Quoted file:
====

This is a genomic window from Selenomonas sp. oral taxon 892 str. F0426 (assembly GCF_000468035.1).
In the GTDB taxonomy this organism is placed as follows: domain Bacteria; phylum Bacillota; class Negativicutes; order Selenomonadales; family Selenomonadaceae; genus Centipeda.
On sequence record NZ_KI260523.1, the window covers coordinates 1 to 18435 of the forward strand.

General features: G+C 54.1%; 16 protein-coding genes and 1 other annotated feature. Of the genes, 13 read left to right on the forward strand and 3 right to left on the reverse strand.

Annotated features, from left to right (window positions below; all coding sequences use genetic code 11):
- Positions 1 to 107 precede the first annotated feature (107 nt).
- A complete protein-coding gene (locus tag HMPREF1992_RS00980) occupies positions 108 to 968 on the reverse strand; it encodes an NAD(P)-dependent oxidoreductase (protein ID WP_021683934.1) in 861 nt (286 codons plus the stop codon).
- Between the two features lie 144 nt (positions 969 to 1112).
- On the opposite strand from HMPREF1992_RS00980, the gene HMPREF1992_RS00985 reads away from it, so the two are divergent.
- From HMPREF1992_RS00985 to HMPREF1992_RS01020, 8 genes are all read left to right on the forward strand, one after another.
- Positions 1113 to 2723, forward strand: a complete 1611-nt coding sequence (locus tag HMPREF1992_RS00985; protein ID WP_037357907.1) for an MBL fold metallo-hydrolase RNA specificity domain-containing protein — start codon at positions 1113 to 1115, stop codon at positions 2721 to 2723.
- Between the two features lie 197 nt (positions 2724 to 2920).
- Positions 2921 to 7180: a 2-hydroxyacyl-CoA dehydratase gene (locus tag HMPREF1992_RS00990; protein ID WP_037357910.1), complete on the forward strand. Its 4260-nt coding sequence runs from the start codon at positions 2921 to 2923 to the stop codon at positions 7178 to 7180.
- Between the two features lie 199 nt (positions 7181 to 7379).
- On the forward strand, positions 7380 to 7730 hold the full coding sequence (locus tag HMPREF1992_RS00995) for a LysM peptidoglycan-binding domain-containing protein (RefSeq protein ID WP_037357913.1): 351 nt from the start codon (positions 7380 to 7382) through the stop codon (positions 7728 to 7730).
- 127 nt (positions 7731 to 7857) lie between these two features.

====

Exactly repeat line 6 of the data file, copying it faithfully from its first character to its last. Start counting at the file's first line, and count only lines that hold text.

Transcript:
- Positions 1 to 107 precede the first annotated feature (107 nt).